Many factors influence the bioavailability of both dietary and supplemental magnesium, as reviewed in a November 2017 Current Nutrition and Food Science article. Some of these factors include:
- Magnesium status: A low blood magnesium level tends to boost intestinal absorption of the mineral.
- Magnesium dose: High doses of magnesium typically result in a lower overall percent of absorption.
- Supplemental magnesium form: Chelated magnesium seems to exhibit slightly higher bioavailability compared to nonchelated magnesium supplements, based on limited research data.
- Intestinal ailments (such as Inflammatory Bowel Disease [IBD] and celiac disease): People suffering from intestinal diseases often exhibit impaired absorption of many nutrients and micronutrients.
- Co-ingested foods: Certain foods enhance intestinal magnesium absorption while others inhibit it.
- Co-ingested minerals: Taking a supplement that contains calcium, copper, iron, manganese, phosphorus and/or zinc along with a magnesium supplement tends to reduce magnesium absorption.
- Age: Older people typically have less effective overall intestinal absorption compared to younger people.
While the authors of the November 2017 study state that most research to date shows that chelated magnesium's bioavailability is slightly better than nonchelated supplements, research is lacking to determine whether some magnesium chelates might be better absorbed than others.
You might read assertions claiming that amino acid magnesium chelates exhibit higher bioavailability than other forms of chelated magnesium but this has not been conclusively proven in human studies. Additional research is needed to determine whether some forms of chelated magnesium are superior to others.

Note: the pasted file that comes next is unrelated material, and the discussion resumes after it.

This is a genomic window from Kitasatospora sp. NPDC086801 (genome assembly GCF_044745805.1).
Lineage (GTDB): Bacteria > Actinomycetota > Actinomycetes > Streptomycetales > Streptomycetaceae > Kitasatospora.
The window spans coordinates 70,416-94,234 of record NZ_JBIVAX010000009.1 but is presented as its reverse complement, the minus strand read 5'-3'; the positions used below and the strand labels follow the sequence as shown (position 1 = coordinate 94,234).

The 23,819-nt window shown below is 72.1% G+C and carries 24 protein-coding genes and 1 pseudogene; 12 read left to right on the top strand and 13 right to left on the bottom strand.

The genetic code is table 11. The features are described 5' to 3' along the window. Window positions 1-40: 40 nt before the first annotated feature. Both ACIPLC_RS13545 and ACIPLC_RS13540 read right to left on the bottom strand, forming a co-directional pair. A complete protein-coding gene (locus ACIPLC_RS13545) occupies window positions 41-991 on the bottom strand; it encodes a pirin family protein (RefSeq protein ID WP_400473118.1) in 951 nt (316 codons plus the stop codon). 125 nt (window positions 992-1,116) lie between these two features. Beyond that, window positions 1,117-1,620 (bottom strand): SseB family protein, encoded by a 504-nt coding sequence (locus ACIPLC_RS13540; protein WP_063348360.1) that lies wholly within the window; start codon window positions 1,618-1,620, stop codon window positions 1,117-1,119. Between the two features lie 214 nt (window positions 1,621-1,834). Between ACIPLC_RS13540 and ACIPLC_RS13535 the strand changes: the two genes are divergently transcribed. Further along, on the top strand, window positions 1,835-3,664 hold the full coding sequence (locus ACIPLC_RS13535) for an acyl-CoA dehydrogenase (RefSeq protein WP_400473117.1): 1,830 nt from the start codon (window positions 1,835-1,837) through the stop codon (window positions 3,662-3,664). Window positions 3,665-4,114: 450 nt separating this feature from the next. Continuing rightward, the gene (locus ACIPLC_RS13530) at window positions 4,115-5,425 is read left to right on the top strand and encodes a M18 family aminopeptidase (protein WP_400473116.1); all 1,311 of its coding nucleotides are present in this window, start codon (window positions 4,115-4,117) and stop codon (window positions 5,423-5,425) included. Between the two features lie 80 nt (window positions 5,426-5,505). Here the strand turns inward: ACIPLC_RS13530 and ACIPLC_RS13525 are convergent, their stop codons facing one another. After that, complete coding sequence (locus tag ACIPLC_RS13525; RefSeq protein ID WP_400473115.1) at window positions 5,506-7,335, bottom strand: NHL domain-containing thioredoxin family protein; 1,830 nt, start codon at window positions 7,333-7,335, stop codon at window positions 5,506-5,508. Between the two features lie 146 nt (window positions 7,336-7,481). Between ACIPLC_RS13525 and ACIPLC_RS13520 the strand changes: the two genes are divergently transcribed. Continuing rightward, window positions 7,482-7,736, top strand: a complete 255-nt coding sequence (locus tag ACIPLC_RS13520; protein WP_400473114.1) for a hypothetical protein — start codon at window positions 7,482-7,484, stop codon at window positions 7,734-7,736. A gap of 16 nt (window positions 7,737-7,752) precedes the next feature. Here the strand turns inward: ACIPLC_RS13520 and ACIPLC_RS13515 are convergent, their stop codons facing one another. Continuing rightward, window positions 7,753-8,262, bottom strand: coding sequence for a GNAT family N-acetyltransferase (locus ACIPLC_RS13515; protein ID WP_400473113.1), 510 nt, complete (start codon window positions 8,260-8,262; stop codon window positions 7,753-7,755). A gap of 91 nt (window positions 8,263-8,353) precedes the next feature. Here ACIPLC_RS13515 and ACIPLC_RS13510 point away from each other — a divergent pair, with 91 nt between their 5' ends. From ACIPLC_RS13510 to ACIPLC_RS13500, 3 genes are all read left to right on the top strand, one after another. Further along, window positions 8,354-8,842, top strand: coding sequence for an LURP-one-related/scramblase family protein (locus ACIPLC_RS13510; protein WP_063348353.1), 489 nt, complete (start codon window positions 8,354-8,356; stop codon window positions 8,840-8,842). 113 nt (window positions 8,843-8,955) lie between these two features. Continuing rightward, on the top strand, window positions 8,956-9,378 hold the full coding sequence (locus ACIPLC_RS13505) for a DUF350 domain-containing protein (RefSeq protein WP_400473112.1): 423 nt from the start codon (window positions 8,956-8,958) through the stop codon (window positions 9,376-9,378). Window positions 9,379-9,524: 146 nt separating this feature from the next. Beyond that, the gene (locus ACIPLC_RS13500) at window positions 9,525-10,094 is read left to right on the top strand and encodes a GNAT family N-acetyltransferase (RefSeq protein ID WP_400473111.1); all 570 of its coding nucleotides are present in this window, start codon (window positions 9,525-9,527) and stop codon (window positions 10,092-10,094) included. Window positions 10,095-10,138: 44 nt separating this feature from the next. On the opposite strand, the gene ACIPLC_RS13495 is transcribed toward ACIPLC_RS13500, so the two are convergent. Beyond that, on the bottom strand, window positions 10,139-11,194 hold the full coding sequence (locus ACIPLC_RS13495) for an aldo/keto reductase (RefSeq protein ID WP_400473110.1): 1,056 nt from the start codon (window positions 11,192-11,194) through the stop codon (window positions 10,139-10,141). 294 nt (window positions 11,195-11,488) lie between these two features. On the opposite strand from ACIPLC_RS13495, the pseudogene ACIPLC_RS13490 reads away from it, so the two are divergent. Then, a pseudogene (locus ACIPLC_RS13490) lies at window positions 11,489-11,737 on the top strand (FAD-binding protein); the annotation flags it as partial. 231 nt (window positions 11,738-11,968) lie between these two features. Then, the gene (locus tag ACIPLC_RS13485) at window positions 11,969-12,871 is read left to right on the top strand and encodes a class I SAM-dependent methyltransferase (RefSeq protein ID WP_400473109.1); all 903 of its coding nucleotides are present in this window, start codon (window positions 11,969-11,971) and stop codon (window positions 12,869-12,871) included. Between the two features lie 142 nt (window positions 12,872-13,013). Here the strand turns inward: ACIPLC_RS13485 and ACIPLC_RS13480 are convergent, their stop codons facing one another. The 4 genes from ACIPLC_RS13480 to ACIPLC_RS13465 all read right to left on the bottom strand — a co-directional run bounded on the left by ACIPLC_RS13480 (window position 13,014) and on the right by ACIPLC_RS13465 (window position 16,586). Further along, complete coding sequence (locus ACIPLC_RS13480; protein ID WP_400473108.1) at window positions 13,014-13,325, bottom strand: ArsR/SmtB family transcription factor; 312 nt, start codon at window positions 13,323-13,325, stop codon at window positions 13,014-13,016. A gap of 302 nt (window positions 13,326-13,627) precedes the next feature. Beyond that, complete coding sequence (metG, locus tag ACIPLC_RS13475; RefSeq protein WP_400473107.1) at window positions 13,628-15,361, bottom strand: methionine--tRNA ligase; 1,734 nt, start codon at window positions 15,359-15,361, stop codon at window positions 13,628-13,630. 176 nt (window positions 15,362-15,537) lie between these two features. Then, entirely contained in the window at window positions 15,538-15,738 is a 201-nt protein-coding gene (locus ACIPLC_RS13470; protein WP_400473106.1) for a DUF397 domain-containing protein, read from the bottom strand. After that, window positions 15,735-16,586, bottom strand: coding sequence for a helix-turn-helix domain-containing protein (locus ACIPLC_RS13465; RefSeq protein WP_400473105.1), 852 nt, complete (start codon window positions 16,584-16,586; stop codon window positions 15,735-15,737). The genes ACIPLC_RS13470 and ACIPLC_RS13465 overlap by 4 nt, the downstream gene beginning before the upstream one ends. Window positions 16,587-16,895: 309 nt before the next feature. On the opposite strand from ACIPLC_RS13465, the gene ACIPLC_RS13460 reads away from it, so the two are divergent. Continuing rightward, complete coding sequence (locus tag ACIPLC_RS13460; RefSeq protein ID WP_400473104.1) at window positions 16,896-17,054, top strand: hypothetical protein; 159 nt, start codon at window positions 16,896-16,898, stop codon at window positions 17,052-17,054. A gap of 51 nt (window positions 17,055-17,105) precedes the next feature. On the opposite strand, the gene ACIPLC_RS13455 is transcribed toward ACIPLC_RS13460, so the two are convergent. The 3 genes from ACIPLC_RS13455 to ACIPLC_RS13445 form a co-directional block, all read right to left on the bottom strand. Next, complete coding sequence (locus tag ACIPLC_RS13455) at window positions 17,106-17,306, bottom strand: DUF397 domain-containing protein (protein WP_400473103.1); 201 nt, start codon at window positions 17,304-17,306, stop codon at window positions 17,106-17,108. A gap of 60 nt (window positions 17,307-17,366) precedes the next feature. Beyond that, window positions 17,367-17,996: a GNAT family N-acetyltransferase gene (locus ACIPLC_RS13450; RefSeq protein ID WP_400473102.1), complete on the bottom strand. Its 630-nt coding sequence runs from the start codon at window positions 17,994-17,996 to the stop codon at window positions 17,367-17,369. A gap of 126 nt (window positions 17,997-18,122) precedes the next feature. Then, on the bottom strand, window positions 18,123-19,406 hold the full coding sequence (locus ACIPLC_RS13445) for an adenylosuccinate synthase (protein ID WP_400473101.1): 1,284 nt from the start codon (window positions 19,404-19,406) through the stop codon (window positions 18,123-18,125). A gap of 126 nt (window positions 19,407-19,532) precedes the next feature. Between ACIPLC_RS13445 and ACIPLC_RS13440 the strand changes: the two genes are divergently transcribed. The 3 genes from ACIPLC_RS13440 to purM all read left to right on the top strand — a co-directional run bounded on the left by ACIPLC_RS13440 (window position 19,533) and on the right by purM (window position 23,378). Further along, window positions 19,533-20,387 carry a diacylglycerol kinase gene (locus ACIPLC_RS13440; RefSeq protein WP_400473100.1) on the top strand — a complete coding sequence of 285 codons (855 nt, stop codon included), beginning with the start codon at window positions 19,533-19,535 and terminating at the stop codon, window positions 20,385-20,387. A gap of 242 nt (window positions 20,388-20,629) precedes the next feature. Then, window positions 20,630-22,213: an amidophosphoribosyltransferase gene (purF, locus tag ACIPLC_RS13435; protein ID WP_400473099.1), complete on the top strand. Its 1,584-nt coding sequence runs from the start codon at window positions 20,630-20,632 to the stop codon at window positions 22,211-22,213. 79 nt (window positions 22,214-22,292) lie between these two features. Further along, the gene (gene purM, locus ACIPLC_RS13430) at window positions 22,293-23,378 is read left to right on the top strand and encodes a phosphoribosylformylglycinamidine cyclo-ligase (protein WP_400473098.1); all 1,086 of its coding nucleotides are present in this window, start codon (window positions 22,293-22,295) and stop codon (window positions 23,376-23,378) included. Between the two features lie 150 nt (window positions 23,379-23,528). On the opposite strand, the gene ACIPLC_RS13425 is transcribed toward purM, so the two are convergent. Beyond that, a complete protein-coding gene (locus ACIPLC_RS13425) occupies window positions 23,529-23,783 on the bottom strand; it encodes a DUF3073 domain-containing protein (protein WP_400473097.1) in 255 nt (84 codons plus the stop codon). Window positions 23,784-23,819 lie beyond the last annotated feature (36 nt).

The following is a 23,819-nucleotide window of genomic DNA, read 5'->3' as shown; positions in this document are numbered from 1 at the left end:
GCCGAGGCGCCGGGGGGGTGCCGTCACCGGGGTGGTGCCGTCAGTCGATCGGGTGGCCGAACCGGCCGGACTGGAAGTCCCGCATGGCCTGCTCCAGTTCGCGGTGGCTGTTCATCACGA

Uses and Possible Benefits
A magnesium deficiency, or hypomagnesemia, is a leading reason people begin taking chelated magnesium. Risk factors for hypomagnesemia include diabetes, IBD, celiac disease, surgical removal of part of the bowel, abdominal radiation therapy, alcoholism, advanced age and long-term use of certain types of water pills (diuretics).
Your healthcare provider might recommend magnesium supplementation as part of the treatment plan for certain conditions, such as high blood pressure, migraines, osteoporosis, prediabetes and diabetes. Researchers are also studying the possible role of magnesium supplementation in managing depression.
Potential Side Effects and Other Considerations
The most frequent side effect people report from taking magnesium supplements is diarrhea, sometimes accompanied by abdominal cramps and/or nausea. This digestive system upset most commonly occurs with magnesium carbonate, chloride, gluconate and oxide, reports the National Institutes of Health Office of Dietary Supplements.
The price of the various forms of chelated magnesium varies considerably. If cost is a consideration for you, be aware that amino acid chelates tend to cost more than other forms of chelated magnesium. Some products contain a mixture of different forms of chelated magnesium, often in combination with vitamins or other micronutrients.
Speak with your doctor about any health conditions you have and any medications or supplements you take before starting a magnesium supplement to be sure it is safe for you. This is particularly important if you have kidney disease or are pregnant or breastfeeding. Your healthcare provider will advise you about the recommended dosage based on your individual circumstances.
- Nutrition Today: "Magnesium Deficiency: What Is Our Status?"
- Current Nutrition and Food Science: "Intestinal Absorption and Factors Influencing Bioavailability of Magnesium - An Update"
- Physiological Reviews: "Magnesium in Man: Implications for Health and Disease"
- National Institutes of Health Office of Dietary Supplements: "Magnesium"